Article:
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The adolescent development research that underlies the latest wave of juvenile justice reform should remain the foundation for future improvements, says a new report from the MacArthur Foundation.
As the foundation winds down its investment in juvenile justice reform this month, the report tracks how widely states have put developmentally appropriate policies in place.
The survey found every state has adopted at least one policy, such as limiting courtroom shackling or allowing an adult court transfer only at the court’s discretion. Though more work needs to be done, the states’ performance is a sign of “undeniable and widespread” progress, said the report.
[Related article: MacArthur Foundation Urges Major Changes in Juvenile Justice System]
Still, the authors cautioned that today’s reforms could be undermined by economic, cultural or practical considerations; crime rates rise and fall, demographics change, and program implementation can be uneven.
States and other reformers should therefore remain true to the principles of developmentally appropriate and evidence-based practices that have guided the foundation’s juvenile justice work for nearly 20 years, said Laurie Garduque, director of justice reform at the foundation.
The foundation began its work in a handful of states but now works in nearly every one through its programs and partnerships.
“We feel we’ve created a platform for continued progress,” Garduque said.
Since 1996, the foundation’s investments in juvenile justice research and practice have helped establish the widely accepted idea that adolescents are different than adults in areas such as culpability, competency and capacity for rehabilitation.
Garduque said leadership is critical to states’ progress but there is no ideal mix of conditions on the ground that jump-start reform.
“Regardless of a state’s starting point, you can make progress in juvenile justice reform,” she said.
The report looks at nine policies across five key areas: minimizing contact with the system, keeping youth in the appropriate justice system, protecting youth inside the courtroom, adopting developmentally appropriate confinement policies and removing obstacles to reintegration in the community.
In some cases, very few states have adopted the policies. South Dakota and Utah are the only states to allow transfer to adult court only for youth 16 and older. Pennsylvania and Delaware are the only two to set a time limit of four hours on each episode of solitary confinement.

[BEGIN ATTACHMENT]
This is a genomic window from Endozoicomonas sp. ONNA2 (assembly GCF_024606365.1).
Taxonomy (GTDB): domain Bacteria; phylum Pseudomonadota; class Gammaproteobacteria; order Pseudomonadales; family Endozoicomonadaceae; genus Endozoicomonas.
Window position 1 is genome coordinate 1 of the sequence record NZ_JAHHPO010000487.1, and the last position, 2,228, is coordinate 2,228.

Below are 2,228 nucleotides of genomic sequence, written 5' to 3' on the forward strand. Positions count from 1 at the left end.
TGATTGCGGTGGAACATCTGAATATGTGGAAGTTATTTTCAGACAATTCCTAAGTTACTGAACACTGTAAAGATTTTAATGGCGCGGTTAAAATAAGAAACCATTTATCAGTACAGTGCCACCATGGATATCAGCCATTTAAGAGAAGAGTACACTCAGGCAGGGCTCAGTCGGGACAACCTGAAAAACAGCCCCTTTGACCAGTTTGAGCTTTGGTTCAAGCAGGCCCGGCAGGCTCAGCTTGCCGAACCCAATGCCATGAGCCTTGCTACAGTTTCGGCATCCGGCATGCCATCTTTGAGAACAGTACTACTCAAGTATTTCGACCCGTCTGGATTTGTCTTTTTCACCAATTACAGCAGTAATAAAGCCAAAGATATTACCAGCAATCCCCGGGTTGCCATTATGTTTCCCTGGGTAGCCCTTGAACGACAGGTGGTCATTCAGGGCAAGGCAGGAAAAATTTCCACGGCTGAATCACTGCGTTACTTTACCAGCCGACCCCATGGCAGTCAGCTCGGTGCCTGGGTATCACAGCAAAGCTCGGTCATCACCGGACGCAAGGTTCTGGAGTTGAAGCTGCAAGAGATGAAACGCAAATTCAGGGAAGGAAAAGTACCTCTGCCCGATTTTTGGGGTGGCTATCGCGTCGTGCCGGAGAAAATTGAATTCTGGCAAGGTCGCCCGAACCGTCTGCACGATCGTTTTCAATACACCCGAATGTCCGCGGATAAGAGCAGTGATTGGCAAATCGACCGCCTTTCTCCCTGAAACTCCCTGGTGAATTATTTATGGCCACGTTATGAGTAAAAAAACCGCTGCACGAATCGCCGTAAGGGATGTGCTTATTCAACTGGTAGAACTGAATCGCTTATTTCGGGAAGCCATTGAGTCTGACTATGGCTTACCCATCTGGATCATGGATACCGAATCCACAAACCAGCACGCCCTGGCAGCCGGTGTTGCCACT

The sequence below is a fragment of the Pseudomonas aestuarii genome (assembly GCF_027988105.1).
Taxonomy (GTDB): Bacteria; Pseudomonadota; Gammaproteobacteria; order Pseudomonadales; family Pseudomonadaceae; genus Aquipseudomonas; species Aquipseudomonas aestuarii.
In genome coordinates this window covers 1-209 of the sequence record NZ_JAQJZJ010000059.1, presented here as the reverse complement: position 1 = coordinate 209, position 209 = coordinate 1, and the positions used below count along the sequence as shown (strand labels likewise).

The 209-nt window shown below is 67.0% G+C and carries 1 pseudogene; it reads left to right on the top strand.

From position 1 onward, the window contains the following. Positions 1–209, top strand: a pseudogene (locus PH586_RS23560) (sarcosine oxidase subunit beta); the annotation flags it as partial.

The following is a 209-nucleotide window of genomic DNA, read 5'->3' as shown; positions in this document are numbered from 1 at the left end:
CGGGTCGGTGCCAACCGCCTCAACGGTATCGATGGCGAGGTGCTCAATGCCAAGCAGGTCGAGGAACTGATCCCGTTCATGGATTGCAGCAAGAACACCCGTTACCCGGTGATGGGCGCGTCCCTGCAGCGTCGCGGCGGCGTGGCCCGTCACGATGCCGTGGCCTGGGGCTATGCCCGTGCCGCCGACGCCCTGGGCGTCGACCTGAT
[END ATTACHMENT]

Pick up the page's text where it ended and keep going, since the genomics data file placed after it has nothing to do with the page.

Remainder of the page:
On the other end of the spectrum, 42 states keep young people in juvenile court until age 18, and 30 have a juvenile-specific competency statute.
Overall, the reforms have had positive effects on both individuals and society, according to the report.
“Because the reforms are embedded in developmental knowledge, young people are better able to reach their potential and become responsible members of society, decreasing recidivism and making communities safer and healthier — a range of positive returns that is both broad and deep,” the report said.
The four are: Jason Szanyi, director of institutional reform at the Center for Children’s Law and Policy; Philadelphia Mayor Michael A. Nutter; Lisa J. Bjergaard, director, North Dakota Division of Juvenile Services, and, in a posthumous award, Dr. John Chapman of the Juvenile Court Clinic, Connecticut Judicial Branch.
For more information about the winners, go here.
WASHINGTON, D.C. – The nonprofit MacArthur Foundation has spent more than $100 million since 2004 on developing blueprints for reform within the juvenile justice systems of 16 states. Earlier this week, its reform initiative, Models for Change, brought together nearly 400 judges, advocates, probation officers and other juvenile justice professionals for two days of workshops in Washington, D.C.
It was the seventh such yearly gathering for Models for Change partners, and it came at a time when the foundation is beginning to wind down funding for new research into juvenile justice reforms and enter a new phase focused on defining, sustaining and disseminating to the rest of the country the reform models its state partners and networks have already developed.
As the foundation moves toward solidifying the legacy of its blueprint initiative, its conference this year emphasized the power of storytelling and collaboration as a way to convey the impact of justice reforms to other states and to the public.
The storytelling theme ran through several events over the two-day event. Public relations professionals held a plenary session to discuss how juvenile justice organizations could craft an effective public message.
of photographs that illustrated the stark conditions within juvenile facilities around the country. Journalists from the Juvenile Justice Information Exchange and CBS This Morning held a hands-on workshop to explain how justice professionals could engage the media without compromising the privacy of minors. And NPR reporter Cheryl Corley gave a keynote address explaining how she came to report a radio series on juvenile offenders in Chicago last year.
Another conference theme emerged around fostering collaboration: training attendees to recognize the multiple ways individuals, agencies and local governments can work together to improve the treatment of children in the justice system. Workshops addressed ways to involve families of juvenile offenders more closely with their child’s treatment; encourage state agencies to seek common goals with watchdog organizations; get court and child welfare agencies to share data more effectively; and build relationships between public defender offices and local law schools.